My current art practice was developed during my recent PhD in Natural History Illustration. The focus is images of land, sea, sky, and cloud with a strong emphasis on field research as the first phase and foundation with two other phases of experimentation and refinement leading to the forth phase of final large-scale paintings. Over the course of my research project I conducted extensive field research on journeys near my home in Newcastle, coastal New South Wales, and further afield in Western Australia and overseas. Field study techniques I developed in the early period of my candidature were refined and eventually employed to record three sailing expeditions: the Lord Howe Island voyage, the Broughton Island Expedition and the voyage through the fiords of Chilean Patagonia.
My most common technique for making field studies is to begin my sketches with a pencil drawing in a small 140 x 200mm watercolour sketchbook, then to add watercolour. Watercolour pencil and/or sepia-ink pens are used occasionally. Some are done quickly while others are more refined. I also use a second sketchbook with smooth unlined paper for making field notes and pencil or pen drawings. I usually record scenes I’m sketching with my camera so I have the option of refining sketches further in the studio as well as building a library of photo reference that can be adapted for more refined work. I also keep my camera handy for recording useful images when day-to-day domestic circumstances don’t allow enough time for proper field studies.
Experimental and Transition Sketches
My second phase consists mainly of watercolour studies made on stretched watercolour paper on boards, informed by studies made on stretched paper by John Constable and JMW Turner. Image dimensions are: 180 x 260mm. I developed this phase as a means of further refining my watercolour technique both in the studio and the field. The boards are designed to be adaptable for use with other media and once prepared with gesso also provide a suitable surface for en-plein-air studies, which are undertaken using water mixable oil paints. Once back in the studio I refine field sketches using photos I have taken as reference, providing a transition between my field studies and more refined artwork. The boards are light, portable and durable and are often included with my equipment during field trips.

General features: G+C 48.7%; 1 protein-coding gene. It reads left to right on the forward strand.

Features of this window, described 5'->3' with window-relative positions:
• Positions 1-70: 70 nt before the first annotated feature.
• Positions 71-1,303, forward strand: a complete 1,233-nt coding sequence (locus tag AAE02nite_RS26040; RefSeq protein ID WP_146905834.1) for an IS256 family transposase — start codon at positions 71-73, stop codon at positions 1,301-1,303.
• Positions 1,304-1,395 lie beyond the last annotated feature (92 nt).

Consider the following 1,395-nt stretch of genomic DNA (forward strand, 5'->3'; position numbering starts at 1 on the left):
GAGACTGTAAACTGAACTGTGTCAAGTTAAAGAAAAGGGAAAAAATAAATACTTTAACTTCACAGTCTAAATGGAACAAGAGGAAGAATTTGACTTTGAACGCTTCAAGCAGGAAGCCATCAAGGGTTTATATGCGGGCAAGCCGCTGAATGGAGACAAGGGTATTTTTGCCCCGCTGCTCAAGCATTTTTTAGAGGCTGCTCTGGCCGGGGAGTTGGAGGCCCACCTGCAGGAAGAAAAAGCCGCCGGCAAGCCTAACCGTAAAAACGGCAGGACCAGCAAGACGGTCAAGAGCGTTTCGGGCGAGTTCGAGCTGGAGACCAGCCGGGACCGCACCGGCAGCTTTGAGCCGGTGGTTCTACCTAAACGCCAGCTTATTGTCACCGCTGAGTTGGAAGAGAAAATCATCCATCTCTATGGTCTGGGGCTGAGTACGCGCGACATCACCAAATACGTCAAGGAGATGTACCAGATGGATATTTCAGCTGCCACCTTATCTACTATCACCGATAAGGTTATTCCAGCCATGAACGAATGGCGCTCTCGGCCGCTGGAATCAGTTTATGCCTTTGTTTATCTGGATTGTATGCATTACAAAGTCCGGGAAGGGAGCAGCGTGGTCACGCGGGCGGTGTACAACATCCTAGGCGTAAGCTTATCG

The third phase is a series of studies intended as a refinement of the experimental and transition sketches of the second phase. My refined studies have been informed by paintings traditionally termed ‘preliminary studies’ that were used as both finished ‘salon paintings’ and as preliminary studies for enlarging into exhibition paintings when created by early nineteenth century artists such as John Constable and JMW Turner. In both size and purpose, my phase three paintings are similar to the earlier paintings.
Paintings on Timber Panels
One refined study recording a particular location for each of the three sailing expeditions was selected and enlarged to create three large final paintings as the forth phase. Each timber panel measures 2000mm x 1200mm and has been coated with an acrylic undercoat before the surface to be painted was prepared with multiple coats of gesso. Two paintings were created using water-mixable oil paint with the third being in acrylic paint.